New Four-Year Data From Boston Scientific Demonstrated WATCHMAN® Device Was Superior To Warfarin For Mortality And Primary Efficacy In Patients With Atrial Fibrillation In Long Term Follow-Up Of The PROTECT AF Trial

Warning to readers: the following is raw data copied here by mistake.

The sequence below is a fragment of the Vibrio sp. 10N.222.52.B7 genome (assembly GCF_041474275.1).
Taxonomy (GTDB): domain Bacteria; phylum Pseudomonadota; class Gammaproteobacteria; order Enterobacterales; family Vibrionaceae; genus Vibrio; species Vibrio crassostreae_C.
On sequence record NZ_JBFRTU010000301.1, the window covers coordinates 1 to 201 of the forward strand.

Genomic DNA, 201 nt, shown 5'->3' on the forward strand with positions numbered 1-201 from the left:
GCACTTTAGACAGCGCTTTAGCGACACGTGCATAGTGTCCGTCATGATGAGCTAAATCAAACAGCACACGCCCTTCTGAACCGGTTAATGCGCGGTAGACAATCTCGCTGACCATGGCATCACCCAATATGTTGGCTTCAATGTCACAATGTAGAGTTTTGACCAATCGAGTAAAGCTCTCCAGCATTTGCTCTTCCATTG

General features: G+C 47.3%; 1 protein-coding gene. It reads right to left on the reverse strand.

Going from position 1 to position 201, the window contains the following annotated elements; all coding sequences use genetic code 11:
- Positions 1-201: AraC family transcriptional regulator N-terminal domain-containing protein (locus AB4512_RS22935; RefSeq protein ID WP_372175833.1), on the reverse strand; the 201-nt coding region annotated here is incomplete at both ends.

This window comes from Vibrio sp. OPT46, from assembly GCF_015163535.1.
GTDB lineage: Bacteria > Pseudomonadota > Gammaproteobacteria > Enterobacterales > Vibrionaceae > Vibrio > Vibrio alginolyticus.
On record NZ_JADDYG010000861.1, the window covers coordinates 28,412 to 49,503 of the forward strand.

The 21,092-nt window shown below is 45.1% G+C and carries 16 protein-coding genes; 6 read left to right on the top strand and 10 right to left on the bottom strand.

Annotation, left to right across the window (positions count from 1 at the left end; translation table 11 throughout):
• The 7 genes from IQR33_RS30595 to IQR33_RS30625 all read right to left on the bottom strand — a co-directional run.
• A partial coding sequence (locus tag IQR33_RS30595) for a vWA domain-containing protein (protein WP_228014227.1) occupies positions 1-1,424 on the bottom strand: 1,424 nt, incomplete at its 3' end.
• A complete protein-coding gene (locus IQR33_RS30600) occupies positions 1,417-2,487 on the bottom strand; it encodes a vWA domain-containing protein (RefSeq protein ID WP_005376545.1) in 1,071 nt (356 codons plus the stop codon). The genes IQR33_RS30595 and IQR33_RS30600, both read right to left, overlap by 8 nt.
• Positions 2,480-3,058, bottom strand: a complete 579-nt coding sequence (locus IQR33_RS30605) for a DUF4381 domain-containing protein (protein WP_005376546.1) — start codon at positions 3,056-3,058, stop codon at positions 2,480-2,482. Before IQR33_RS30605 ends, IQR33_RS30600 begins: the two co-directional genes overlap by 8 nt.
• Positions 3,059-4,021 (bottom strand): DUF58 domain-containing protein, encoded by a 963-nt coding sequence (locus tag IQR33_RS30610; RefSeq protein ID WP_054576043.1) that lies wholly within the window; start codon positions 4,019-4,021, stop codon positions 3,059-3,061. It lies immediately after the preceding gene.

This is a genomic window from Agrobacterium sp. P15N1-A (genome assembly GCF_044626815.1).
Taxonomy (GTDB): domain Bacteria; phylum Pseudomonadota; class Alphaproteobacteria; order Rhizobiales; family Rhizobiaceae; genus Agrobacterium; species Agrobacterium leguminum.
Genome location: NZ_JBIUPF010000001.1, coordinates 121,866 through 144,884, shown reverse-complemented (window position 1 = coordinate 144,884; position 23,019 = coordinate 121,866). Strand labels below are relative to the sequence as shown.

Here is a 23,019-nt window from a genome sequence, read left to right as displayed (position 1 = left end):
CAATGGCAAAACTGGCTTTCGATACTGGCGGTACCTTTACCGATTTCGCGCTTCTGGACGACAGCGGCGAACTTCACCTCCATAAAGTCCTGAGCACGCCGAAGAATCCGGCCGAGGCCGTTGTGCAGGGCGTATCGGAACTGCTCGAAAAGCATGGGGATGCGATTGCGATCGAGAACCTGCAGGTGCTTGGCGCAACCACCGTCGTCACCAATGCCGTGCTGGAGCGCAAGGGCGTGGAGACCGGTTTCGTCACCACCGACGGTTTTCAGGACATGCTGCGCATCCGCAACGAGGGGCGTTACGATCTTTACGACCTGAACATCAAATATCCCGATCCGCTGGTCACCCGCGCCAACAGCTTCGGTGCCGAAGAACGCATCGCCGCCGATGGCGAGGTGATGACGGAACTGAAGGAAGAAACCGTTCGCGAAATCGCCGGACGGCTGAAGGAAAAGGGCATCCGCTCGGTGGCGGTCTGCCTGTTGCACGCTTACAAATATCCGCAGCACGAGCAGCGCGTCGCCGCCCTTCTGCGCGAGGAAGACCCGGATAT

NATICK, Mass., May 9, 2013 /PRNewswire/ -- Boston Scientific Corporation (NYSE: BSX) reports that the four-year follow-up data from the PROTECT AF clinical trial demonstrated the WATCHMAN® Left Atrial Appendage (LAA) Closure device was statistically superior to warfarin for preventing cardiovascular death, all-cause stroke and systemic embolization. The data demonstrated significant reductions in both cardiovascular and all death compared to warfarin. The data were presented today as a late-breaking clinical trial at Heart Rhythm 2013, the Heart Rhythm Society's 34th Annual Scientific Sessions in Denver, by Vivek Reddy, M.D., a principal investigator of the PROTECT AF trial, and Professor of Medicine and Director of the Cardiac Arrhythmia Services at Mount Sinai School of Medicine in New York. The abstract is titled, " Long Term Results of PROTECT AF: The Mortality Effects of Left Atrial Appendage Closure versus Warfarin for Stroke Prophylaxis in AF." Atrial fibrillation (AF) is an irregular heartbeat that can lead to blood clots, stroke, heart failure and other heart-related complications. The condition affects approximately 2.7 million Americans and 15 million people worldwide, and is the most common cause of disabling stroke. A primary treatment goal for AF patients is to reduce the risk of blood clots causing stroke. Patients with AF and additional risk factors for stroke are commonly prescribed blood thinning medications, also known as anticoagulants, like warfarin, to prevent blood clots from forming in the heart. However, due to blood monitoring requirements, dietary restrictions, side effects and an increased risk of serious bleeding, many patients are unable or unwilling to take these medications for long periods of time. In contrast, the WATCHMAN device is designed to close off the LAA, a major source of clots in patients with AF, and reduce the risk of stroke, potentially eliminating the need for long term use of blood-thinning medications.